I've been waiting to post this one on it's own thread:
The best 450 Euros I’ve ever spent
It's a miracle! Our Yanmar
4JH3-HTE revving problem is solved
, and you won't believe the cause. You might want to check your prop.... really?
Following months and lots of Euros spent, we replaced our deceased turbo with a brand new unit a week ago, certain that the burned out, rusty, no pressure turbo with missing fan blades was causing our low revving problems. Over the past seven months we could only rev the 900 hour Yanmar to 1400 rpms giving us 30hp instead of the promised 100hp. Excited.. We tested the new turbo on a sea trial..... results: Same problem, only now I was 4,000 Euros poorer.... and damn…. Now we had thick black smoke coming from the exhaust whenever the engine was under load. As if things couldn’t get worse… a new, or rather returning issue had re-surfaced which the UK surveyor
had diagnosed as a transmission
problem, so while I was making plans to have the engine management system fuel pump
shipped to Barcelona
, I decided to have the boat hauled out to check the Max prop which I thought was the occasional source of a banging noise
when the transmission
was shifted from forward to reverse. I did this so that I would feel secure while "putting around" the island at 5 knots on a 54ft yacht... After all… I didn’t want the “just serviced” prop to fall off.
In desperation, we contacted the "best" local mechanic money
can buy in Mahon, Menorca, (Santi form Nautic Center) who came over to listen to the banging prop. After revving the engine a few times in gear at the pontoon.... he diagnosed the issue to be the prop propeller pitch
. Really? So earlier today I hauled out onto a lifting sling for 450 Euros (which included the mechanic
and an assistant for three hours) while the expert and his assistant took apart the prop (the same prop an expensive UK knucklehead mechanic had serviced 8 months earlier). At this point, I was willing to try anything before spending another 4,000 Euros on a new fuel pump
The mechanic asked me a few questions regarding what I knew of boat speed at various rpm’s, I wrote 7 knots @ 2,000-2,200, 6 knots @ 1800-2000, & 5-5.5 knots @ 1400 rpm... That's all I wrote down for him, my Spanish is horrible. He then did some figuring with his Max prop literature and proclaimed "the pitch
angle all wrong.” He re-assembled the prop with the new pitch angle based on vessel length, engine hp, my stats and his "intuition."
I wasn't very hopeful; it was kind of like watching a guy look for a place to dig a water well using a forked stick. They put the boat back in, I stepped on the accelerator and WOW! 3,700-3800 rpm’s under load!!! 9 knots in calm water!!! A miracle!!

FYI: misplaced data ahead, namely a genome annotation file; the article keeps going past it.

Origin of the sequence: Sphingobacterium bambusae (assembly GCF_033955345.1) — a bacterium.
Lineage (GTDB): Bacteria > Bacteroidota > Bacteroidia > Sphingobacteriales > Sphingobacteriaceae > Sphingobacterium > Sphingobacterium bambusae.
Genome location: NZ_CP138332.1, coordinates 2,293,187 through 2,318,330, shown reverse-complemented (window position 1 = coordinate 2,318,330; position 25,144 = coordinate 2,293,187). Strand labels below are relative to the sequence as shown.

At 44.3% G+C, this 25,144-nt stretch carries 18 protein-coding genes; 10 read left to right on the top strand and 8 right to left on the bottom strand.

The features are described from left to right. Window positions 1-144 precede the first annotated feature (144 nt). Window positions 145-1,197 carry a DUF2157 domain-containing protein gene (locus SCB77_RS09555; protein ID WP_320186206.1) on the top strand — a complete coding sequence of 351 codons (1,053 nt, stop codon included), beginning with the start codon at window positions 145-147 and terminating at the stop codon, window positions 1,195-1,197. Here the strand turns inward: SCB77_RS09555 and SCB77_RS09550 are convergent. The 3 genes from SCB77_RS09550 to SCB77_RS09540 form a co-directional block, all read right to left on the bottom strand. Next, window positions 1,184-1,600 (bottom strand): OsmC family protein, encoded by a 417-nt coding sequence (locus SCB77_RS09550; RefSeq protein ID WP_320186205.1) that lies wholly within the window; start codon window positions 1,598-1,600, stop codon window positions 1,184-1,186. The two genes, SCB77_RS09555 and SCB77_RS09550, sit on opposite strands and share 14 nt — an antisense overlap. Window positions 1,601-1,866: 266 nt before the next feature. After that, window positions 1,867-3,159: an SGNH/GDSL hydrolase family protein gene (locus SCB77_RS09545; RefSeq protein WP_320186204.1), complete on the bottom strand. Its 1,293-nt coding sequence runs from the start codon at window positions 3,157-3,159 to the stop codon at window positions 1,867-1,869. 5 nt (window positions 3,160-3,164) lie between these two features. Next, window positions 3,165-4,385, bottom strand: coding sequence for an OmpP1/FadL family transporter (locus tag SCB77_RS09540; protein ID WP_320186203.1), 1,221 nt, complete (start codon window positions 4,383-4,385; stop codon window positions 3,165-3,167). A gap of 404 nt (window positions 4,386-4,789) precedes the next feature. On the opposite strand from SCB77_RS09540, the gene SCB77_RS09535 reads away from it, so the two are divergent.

All he did was change the pitch angle of the prop.
Here’s a brief history
of what happened:
1. The Oyster
53 had a knocking noise
when I had it surveyed at purchase
2. The surveyor
diagnosed knocking as a transmission problem.
3. Idiot mechanic serviced the Max prop whilst re commissioning was underway.
4. Departed the UK with vessel able to rev to 2,400 rpm’s which I thought was normal.
5. The knocking went away, but over the course of the next 1800 miles the engine began to rev slower and slower while underway, until it would only rev to 1400 rpm and make 5 knots headway max.
6. 1000 Euros spent on diagnostics… you name it…. It was done.
7. Turbo was removed in Menorca and diagnosed as totally destroyed, by overheating
and carbon blockage.
8. New turbo installed… same problem only now we had dark black smoke.
9. Prop pitched changed from 18 degrees to 14 degrees. Problem solved!
It appears now that our poor engine was working way too hard trying to drive the faulty prop pitch; then the fuel management system continued to compensate by throwing more fuel on the fire, which in turn clogged up the turbo with carbon, leading to its ultimate demise. Kinda like driving one’s car around all the time in fifth gear, lugging the engine.
I’m just glad to have it all behind me now. The best 450 Euros I’ve ever spent.
P.S.: Other related repairs
prior to discovering a solution:
1. Fuel tanks
scrubbed and new diesel
from a petrol station filled (not dockside)
2. New injectors
3. Complete engine service
5. Fuel pressure check
7. Engine would rev to 3,600 without a load
8. Turbo boost pressure check
9. Turbo rebuilt (which didn't work out) I eventually bought a new turbo